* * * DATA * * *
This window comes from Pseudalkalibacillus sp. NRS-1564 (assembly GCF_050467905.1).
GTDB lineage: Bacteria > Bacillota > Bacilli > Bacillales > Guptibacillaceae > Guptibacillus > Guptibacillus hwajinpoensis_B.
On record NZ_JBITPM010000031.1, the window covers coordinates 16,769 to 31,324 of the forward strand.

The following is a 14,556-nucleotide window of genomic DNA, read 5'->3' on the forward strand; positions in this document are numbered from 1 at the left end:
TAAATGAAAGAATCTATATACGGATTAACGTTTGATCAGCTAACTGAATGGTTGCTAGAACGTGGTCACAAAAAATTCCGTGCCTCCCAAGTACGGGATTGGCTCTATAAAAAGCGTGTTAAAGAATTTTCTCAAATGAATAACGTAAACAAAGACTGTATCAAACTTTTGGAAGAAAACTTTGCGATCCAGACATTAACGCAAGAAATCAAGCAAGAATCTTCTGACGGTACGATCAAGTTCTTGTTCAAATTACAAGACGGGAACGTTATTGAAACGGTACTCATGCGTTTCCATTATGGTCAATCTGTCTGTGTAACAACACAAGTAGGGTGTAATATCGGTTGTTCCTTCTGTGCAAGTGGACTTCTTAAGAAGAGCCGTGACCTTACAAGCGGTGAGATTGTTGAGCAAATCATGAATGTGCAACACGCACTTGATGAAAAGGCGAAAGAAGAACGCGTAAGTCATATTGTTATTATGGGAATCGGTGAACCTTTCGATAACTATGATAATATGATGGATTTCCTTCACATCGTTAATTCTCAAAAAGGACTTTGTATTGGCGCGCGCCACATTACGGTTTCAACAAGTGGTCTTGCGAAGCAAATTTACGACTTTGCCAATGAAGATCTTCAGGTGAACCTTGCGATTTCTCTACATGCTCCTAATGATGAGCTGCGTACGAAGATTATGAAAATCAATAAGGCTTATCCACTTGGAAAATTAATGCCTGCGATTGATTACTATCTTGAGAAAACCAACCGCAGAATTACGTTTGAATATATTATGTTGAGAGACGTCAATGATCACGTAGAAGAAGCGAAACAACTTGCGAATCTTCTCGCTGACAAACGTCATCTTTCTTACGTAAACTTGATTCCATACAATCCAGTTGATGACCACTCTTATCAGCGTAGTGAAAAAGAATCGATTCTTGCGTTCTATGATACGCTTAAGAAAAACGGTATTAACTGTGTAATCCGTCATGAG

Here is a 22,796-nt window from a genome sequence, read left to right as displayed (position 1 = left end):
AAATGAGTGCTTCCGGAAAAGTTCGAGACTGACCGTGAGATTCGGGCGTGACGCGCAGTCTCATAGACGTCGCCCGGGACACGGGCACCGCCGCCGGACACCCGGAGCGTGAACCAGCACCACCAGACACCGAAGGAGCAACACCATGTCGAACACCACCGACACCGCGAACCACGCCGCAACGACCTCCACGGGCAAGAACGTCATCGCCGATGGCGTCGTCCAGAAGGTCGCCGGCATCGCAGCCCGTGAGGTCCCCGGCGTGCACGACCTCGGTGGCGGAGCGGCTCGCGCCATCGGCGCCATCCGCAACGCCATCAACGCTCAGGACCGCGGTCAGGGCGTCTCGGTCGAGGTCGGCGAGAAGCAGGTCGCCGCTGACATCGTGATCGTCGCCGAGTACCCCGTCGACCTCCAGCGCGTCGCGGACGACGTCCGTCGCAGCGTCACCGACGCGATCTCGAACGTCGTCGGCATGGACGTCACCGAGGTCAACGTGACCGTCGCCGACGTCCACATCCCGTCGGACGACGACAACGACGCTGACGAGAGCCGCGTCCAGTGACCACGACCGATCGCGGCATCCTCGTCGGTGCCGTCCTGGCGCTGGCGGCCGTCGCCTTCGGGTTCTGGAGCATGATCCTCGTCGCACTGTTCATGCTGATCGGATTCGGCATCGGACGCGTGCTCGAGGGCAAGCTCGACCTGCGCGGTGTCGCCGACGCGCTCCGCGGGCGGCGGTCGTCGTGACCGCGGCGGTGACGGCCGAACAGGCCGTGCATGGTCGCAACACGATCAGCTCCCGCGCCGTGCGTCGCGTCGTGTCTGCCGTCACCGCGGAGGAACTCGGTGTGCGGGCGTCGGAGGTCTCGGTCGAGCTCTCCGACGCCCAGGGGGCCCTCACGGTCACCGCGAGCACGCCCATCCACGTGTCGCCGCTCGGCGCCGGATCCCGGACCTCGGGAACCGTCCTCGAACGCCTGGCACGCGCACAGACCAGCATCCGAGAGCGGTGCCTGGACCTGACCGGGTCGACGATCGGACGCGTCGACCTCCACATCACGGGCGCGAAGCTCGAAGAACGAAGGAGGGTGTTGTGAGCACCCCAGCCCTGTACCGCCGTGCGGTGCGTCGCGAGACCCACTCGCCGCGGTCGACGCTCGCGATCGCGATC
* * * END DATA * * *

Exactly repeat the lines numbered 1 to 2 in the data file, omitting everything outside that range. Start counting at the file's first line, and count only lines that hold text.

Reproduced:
This window comes from Pseudalkalibacillus sp. NRS-1564 (assembly GCF_050467905.1).
GTDB lineage: Bacteria > Bacillota > Bacilli > Bacillales > Guptibacillaceae > Guptibacillus > Guptibacillus hwajinpoensis_B.